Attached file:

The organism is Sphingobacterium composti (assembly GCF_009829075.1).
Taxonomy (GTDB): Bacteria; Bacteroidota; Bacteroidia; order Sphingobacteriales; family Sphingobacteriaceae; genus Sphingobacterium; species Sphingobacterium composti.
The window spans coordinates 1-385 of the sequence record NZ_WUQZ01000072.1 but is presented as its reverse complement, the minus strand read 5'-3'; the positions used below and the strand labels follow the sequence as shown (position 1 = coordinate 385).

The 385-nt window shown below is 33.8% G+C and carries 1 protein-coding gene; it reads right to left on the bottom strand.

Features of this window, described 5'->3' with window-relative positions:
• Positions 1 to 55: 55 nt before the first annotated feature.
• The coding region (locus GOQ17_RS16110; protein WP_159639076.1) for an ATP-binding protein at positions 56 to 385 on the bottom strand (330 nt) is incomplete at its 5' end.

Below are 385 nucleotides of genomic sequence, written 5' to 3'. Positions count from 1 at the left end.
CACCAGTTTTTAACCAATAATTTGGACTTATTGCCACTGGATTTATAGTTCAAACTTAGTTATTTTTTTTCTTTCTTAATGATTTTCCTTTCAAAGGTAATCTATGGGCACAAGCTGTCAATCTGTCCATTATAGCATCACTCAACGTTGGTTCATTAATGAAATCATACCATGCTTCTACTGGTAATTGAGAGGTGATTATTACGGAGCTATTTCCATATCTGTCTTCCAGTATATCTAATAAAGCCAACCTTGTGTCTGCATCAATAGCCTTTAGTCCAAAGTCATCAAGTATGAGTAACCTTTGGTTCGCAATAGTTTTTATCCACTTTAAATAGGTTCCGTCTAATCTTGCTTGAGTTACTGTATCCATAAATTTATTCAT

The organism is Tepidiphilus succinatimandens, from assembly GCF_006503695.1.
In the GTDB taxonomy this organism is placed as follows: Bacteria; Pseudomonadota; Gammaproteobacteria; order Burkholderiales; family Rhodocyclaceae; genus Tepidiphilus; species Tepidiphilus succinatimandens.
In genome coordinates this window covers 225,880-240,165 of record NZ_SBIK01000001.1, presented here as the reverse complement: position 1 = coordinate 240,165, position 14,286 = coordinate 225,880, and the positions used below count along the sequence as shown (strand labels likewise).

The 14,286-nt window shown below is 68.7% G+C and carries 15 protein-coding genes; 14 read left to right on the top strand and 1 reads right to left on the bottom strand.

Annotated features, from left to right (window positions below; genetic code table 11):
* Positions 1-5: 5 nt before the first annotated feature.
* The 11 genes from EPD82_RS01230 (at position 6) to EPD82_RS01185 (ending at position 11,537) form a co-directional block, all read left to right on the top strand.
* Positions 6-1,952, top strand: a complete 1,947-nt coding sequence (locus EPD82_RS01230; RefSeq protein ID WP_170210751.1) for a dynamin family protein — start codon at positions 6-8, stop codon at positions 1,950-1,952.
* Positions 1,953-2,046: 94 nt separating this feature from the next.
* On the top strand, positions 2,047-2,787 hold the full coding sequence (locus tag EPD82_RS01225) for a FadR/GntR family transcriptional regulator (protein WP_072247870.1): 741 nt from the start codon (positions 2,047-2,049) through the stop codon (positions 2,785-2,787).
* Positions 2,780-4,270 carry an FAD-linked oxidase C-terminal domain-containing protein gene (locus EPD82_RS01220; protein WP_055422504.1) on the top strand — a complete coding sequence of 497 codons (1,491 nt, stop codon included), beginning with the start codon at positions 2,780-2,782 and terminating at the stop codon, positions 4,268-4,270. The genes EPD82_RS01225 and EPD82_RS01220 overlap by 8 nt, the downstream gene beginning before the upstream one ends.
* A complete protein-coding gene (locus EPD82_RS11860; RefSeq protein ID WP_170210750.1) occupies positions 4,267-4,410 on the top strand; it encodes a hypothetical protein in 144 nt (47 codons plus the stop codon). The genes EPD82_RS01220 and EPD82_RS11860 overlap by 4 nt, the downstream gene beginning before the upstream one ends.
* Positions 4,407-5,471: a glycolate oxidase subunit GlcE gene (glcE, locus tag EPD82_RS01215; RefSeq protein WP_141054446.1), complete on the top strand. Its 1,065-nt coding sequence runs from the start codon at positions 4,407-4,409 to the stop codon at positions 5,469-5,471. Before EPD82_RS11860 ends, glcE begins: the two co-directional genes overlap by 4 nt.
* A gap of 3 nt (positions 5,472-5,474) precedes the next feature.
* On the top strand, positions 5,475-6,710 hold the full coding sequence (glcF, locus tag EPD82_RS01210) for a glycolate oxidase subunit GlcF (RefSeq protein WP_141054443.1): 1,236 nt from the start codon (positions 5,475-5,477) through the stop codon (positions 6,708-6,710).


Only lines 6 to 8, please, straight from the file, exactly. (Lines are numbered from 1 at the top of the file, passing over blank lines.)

• Positions 1 to 55: 55 nt before the first annotated feature.
• The coding region (locus GOQ17_RS16110; protein WP_159639076.1) for an ATP-binding protein at positions 56 to 385 on the bottom strand (330 nt) is incomplete at its 5' end.

Below are 385 nucleotides of genomic sequence, written 5' to 3'. Positions count from 1 at the left end.